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removing/replacing stinging nettle  RSS feed

 
John Master
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Location: Wisconsin
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Have a patch of stinging nettle on the edge of our property, we also have kids so would like to remove it/replace it. Any suggestions? we ripped it out last fall but it came back.
 
Will Holland
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Location: CT zone 5b
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We brought some with us from our last place because I LOVE to eat it in spring. It comes up so early. Two years ago, we trimmed it so much for greens in the early spring that the plants struggled for the rest of the year.
 
John Master
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How are you eating it and it not causing any problems? Picking with gloves and preparing it some certain way? As medicinal as it may be my wife wants it gone because it is near where the kids play
 
Will Holland
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We blanch it. Also, cut with snips straight into a basket so we never have to touch it. It's slammin in quiche.
 
Craig Dobbson
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I know a lot of folks who pick it and dehydrate it for later use. Just hang it in a cool dry place until crispy. Grind it up into soups for added nutrient boots during those cold winter months when nothing grows. Picking fresh requires gloves but once the nettles come into contact with heat (cooking) the stings just disappear. I've used them as a substitute for spinach in a lot of things. I stopped planting spinach because there are too many wild substitutes through the season that it's not even worth messing with planting cultivated varieties of greens. Nettles is just one of the early ones and it stings. But it is very high in many nutrients and also protein.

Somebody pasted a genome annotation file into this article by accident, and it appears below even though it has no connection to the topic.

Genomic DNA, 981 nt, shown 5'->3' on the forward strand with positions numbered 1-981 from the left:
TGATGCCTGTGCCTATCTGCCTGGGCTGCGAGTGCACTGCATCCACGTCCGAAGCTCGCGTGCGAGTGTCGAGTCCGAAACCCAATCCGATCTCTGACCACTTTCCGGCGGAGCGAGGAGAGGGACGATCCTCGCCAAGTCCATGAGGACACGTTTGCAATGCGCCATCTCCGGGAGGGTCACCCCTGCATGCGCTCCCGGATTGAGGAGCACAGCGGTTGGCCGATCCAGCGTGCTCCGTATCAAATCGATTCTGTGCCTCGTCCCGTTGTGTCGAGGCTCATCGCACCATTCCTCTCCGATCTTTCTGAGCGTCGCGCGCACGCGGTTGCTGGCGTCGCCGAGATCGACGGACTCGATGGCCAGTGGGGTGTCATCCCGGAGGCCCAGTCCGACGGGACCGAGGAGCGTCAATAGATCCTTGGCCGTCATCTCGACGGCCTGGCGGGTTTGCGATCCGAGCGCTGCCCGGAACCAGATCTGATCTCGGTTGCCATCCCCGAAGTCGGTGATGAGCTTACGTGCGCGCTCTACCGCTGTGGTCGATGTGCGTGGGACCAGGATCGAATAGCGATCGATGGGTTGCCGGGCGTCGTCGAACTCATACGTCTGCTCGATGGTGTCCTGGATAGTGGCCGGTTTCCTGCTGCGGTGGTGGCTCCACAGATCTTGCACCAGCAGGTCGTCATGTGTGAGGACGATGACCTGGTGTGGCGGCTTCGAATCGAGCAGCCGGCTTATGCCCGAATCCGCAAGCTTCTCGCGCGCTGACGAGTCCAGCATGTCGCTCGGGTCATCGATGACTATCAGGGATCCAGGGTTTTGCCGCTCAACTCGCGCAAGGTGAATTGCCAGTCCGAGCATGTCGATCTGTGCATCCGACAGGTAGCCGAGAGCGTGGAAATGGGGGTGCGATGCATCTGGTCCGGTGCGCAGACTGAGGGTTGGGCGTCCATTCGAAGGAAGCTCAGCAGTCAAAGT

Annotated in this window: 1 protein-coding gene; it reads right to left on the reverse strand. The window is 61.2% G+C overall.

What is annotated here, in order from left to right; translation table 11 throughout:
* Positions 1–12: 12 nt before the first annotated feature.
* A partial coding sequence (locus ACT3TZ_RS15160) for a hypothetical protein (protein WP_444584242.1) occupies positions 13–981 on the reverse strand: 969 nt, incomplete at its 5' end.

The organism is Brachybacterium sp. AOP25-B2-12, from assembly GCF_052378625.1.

Just type in nettles here on permies and I'm sure you'll find tons of advocates for them.

So my answer to the original question is: Get some gloves and a steamer basket and eat your way through them. LOL Best wishes
 
John Master
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Location: Wisconsin
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My concern is that they keep coming back, we pulled them all last year and they came up again. I can cut them down and dry them easily enough but I am sure my wife wants them to not come back. If I smother them with a couple layers of cardboard for a year would that do it?
 
Rose Pinder
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Location: Otago, New Zealand
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Is it the perennial nettle? If so, it forms a spreading network of roots under the ground, all of which are capable of regrowing plants. When you say you pulled them last year, do you mean that literally? They probably need to be dug out rather than pulled, and very carefully to get as much root as possible. Or you could cut them and lay cardboard on top, multiple layers and overlapped well. Probably best not to dig there again, so you'd need to think of what you want to grow there instead.

Having said all that, nettles are such a phenomenally useful plant for food and medicine, biodiversity and for the garden, it seems a shame to go to all that trouble. You might find it easier to put a barrier up to keep the kids and the nettles separate. Are they spreading?
 
Will Holland